CalTrack: High Throughput Automated Calcium Transient Analysis in Cardiomyocytes.
Psaras Y., Margara F., Cicconet M., Sparrow AJ., Repetti G., Schmid M., Steeples V., Willcox JA., Bueno-Orovio A., Redwood C., Watkins H., Robinson P., Rodriguez B., Seidman JG., Seidman CE., Toepfer CN.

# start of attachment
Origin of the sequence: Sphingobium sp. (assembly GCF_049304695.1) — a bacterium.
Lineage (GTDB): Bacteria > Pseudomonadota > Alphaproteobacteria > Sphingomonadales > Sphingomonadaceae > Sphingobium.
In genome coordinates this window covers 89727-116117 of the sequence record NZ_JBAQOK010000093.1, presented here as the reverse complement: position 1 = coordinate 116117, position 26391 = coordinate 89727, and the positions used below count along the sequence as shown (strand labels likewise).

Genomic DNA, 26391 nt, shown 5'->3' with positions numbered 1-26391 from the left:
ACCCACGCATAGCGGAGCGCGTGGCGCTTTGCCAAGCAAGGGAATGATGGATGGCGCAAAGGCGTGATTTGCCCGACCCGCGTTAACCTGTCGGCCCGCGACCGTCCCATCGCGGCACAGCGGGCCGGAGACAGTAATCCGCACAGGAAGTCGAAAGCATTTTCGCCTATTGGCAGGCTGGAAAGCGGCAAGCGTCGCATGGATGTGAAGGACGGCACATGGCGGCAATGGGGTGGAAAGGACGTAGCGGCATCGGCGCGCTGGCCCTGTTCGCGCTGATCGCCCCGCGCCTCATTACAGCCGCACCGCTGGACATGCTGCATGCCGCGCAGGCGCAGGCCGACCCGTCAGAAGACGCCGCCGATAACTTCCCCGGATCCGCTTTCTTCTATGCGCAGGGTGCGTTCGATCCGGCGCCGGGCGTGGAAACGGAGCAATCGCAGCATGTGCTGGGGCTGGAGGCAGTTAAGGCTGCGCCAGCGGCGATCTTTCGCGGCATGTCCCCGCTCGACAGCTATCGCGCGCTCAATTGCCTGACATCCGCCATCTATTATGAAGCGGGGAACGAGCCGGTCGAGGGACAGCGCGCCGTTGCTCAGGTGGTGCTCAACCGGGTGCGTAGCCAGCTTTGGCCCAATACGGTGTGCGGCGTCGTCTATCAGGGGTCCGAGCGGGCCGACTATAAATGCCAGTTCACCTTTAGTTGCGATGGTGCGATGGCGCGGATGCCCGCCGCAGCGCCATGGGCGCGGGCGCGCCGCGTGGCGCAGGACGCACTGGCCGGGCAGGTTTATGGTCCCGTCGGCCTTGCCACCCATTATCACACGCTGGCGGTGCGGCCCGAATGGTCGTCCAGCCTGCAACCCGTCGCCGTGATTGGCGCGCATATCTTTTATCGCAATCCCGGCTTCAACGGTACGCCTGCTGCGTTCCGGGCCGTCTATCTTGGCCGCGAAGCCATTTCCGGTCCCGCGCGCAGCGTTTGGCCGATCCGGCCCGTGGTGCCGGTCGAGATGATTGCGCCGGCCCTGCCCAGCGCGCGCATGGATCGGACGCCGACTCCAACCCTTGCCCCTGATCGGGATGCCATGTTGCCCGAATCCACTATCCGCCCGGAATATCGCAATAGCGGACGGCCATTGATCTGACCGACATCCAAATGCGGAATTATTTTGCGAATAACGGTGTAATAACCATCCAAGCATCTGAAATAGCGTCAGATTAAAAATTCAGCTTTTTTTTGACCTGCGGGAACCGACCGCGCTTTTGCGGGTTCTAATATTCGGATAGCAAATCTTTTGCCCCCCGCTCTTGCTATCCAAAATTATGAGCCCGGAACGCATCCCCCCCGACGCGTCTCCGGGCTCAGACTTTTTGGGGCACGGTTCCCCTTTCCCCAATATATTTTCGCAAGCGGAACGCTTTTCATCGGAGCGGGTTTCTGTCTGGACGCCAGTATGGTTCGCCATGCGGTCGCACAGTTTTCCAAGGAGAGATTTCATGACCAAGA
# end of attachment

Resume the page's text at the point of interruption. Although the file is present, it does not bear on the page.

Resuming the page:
Rationale: Calcium transient analysis is central to understanding inherited and acquired cardiac physiology and disease. While the development of novel calcium reporters enables assays of CRISPR/Cas-9 genome edited pluripotent stem cell derived cardiomyocytes (iPSC-CMs) and primary adult cardiomyocytes, existing calcium-detection technologies are often proprietary and require specialist equipment, while open source workflows necessitate considerable user expertise and manual input. Objective: We aimed to develop an easy to use open source, adaptable, and automated analysis pipeline for measuring cellular calcium transients, from image stack to data output, inclusive of cellular identification, background subtraction, photobleaching correction, calcium transient averaging, calcium transient fitting, data collation and aberrant behavior recognition. Methods and Results: We developed CalTrack, a MatLab based algorithm, to monitor fluorescent calcium transients in living cardiomyocytes, including isolated single cells or those contained in 3-dimensional tissues or organoids and to analyze data acquired using photomultiplier tubes or employing line scans. CalTrack uses masks to segment cells allowing multiple cardiomyocyte transients to be measured from a single field of view. After automatically correcting for photobleaching, CalTrack averages and fits a string of transients and provides parameters that measure time to peak, time of decay, tau, Fmax/F0 and others. We demonstrate the utility of CalTrack in primary and iPSC-derived cell lines in response to pharmacological compounds and in phenotyping cells carrying hypertrophic cardiomyopathy variants. Conclusions: CalTrack, an open source tool that runs on a local computer, provides automated high-throughput analysis of calcium transients in response to development, genetic or pharmacological manipulations, and pathological conditions. We expect that CalTrack analyses will accelerate insights into physiologic and abnormal calcium homeostasis that influence diverse aspects of cardiomyocyte biology.